No evidence of hate speech was observed in Nigerian newspapers’ reports monitored between July and September 2019, according to a survey on Wednesday, November 27, 2019.
The survey comes against the backdrop of the controversial Hate Speech Bill currently in the works at the Senate. The bill, which has outraged many Nigerians, provides for the death penalty for anyone who utters hate speech that leads to actions that cause death.
The sponsor of the bill is the senate deputy chief whip, Sabi Abdullahi. The counter argument against the bill is that there is no misdemeanor it seeks to redress that we do not already have under our current laws including defamation laws, sedition laws and the Cyber Crime Act, and that it may be targeted at those in opposition to government.
The survey also found that no negative portrayal of women was recorded during the period of exercise while media reporting continued to be skewed in favour of the two leading political parties: the ruling All Progressives Congress, APC, and the main opposition People’s Democratic Party, PDP.
Whereas men dominated as sources that the media contacted and whose voices were mainly reflected according to the survey, women, People Living with Disabilities, PLWDs, and youths continued to get lower media coverage.
The survey, which monitored print and online newspapers reporting of the 2019 electoral process, analyzed trends in reportage of the 2019 post- election issues by 12 print/online newspapers namely Vanguard, Thisday, The Punch, The Guardian, Daily Sun, The Trent, Nigerian Tribune, The Nation, Leadership, Daily Trust, BluePrint (online version), The Cable (published online only) and the Premium Times (published online only).
Also monitored were the Independent National Electoral Commission, INEC’s twitter handle (https://twitter.com/inecnigeria) and INEC website https://www.inecnigeria.org). The purpose of the survey, according to the International Press Centre, Lagos-Nigeria, is to provide evidence-backed information on state of media performance in the coverage of the electoral processes and the 2019 elections, highlighting observed gaps and shortcomings, and using the outcome as a tool for continuous engagement with journalists, media managers and media gatekeepers on the need to ensure media professionalism.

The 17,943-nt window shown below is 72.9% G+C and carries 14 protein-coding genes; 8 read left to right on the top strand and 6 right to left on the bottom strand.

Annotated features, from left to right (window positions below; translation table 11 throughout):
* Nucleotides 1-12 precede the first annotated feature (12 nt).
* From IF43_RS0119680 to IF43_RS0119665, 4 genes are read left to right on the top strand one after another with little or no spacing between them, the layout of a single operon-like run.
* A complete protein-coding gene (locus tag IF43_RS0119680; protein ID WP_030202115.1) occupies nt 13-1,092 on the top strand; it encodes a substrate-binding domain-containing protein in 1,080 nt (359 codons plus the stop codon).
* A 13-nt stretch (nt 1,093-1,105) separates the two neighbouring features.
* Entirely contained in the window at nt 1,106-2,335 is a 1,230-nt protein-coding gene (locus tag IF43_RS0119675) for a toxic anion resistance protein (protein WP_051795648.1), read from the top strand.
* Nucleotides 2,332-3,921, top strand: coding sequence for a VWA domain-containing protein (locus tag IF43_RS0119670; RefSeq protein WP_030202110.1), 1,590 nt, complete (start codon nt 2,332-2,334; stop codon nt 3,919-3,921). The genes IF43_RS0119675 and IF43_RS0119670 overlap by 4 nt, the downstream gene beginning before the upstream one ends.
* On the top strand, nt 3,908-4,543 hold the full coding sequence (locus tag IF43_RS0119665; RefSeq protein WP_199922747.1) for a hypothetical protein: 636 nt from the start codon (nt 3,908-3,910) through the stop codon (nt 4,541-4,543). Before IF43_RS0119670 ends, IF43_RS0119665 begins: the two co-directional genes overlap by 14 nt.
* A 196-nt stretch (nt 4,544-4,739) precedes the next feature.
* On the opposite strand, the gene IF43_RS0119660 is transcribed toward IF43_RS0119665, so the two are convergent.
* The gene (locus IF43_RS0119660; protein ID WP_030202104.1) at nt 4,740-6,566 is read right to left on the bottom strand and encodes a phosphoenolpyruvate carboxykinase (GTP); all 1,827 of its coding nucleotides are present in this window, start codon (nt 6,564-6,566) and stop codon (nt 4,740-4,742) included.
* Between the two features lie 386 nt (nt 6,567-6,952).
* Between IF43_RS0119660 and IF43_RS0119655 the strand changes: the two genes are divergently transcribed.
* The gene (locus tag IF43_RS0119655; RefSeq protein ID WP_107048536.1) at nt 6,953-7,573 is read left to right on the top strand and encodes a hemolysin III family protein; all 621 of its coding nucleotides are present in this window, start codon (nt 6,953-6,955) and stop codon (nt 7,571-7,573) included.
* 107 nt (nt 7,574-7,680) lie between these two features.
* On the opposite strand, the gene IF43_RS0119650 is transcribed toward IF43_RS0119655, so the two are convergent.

The survey established that, of the 4,217 news/editorial found relevant to the media content monitoring exercise in the 12 newspapers, whereas 27 parties were mentioned, media reporting continued to be skewed in favour of the two leading political parties, APC and PDP, as major news source with the two political parties getting a combined 92.32% of the total media coverage given all the political parties. “While APC got 781 media mentions amounting to 48.39%, PDP got 709 mentions which account for 43.93%.
However out of all the other 89 parties, only 27 parties, representing 8%, had media coverage, and this showed a consistent pattern as had been witnessed in previous media monitoring that focus on the pre-elections and the election period”, the report of the survey said.
“The two other political parties that came third and fourth in the scale of media coverage are much far behind in terms of the scope of media coverage they got: while Social Democratic Party, SDP, got 32 mentions or 2%, the All Progressives Grand Alliance, APGA, got 30 mentions at 1.86%”. According to the report, with the general elections over, the media coverage expectedly shifted to the election petition cases with 1,548 reports published on this issue.
“This (election petition) took 49.22% of all political and governance issues reported. This is encouraging as the media paid attention to the right of the public to know what was happening at the election tribunals and the courts”, the report said. On women, People Living with Disabilities, PLWDs, and youths, the report said they continued to get lower media coverage compared to men, a trend which, it claimed, had been observed since the beginning of the monitoring project. “Of 3,143 reports monitored within this period on governance issue, a total of 36 items (1.14%) were published on youths; 81 items constituting 2.6% were published on women; and 20 relevant editorial reports representing 0.64% were published on PLWDs”, it stated. “As sources of relevant editorial items, men also dominated as sources that the media contacted and whose voices were mainly reflected.